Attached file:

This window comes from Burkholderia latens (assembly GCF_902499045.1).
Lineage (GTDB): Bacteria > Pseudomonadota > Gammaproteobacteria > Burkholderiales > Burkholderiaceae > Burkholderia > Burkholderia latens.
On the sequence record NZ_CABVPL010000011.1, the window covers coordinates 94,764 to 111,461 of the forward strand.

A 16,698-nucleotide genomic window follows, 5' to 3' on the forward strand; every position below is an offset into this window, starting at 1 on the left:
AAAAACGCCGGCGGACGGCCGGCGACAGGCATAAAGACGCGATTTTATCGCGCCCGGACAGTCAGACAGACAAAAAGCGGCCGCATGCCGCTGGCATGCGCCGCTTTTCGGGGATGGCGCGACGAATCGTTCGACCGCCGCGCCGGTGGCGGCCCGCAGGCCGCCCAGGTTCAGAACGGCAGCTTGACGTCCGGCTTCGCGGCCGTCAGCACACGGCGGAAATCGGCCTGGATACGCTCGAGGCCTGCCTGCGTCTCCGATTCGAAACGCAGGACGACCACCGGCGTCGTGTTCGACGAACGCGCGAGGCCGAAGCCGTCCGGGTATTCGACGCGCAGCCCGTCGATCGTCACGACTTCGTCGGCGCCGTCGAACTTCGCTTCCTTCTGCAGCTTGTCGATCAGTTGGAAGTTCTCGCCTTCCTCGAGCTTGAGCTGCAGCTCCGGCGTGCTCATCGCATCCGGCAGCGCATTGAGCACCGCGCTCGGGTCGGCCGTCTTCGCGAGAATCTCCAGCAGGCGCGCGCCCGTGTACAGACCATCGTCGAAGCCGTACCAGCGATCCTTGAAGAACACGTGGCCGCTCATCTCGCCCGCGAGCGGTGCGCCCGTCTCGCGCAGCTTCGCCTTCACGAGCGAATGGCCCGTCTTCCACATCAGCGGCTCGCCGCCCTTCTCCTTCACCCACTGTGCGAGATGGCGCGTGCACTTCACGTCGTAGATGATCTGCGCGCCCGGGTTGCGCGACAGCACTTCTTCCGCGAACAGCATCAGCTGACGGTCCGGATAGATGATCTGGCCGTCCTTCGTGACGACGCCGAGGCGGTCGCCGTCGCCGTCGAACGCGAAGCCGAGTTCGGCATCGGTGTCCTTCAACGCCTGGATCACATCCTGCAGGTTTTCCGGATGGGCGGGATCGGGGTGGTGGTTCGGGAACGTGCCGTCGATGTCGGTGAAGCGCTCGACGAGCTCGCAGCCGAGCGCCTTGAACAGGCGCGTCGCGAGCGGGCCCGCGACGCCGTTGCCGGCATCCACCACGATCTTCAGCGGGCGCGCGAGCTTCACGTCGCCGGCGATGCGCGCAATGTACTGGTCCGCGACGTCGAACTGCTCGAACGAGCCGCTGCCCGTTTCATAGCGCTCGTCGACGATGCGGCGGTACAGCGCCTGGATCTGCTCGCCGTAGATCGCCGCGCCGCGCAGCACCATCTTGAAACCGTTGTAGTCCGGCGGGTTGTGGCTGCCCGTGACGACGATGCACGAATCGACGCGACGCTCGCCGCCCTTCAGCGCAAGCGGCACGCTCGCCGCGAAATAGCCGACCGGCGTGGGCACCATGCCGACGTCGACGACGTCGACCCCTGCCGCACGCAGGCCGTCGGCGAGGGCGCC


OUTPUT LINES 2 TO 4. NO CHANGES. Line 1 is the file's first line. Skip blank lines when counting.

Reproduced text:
Lineage (GTDB): Bacteria > Pseudomonadota > Gammaproteobacteria > Burkholderiales > Burkholderiaceae > Burkholderia > Burkholderia latens.
On the sequence record NZ_CABVPL010000011.1, the window covers coordinates 94,764 to 111,461 of the forward strand.

A 16,698-nucleotide genomic window follows, 5' to 3' on the forward strand; every position below is an offset into this window, starting at 1 on the left: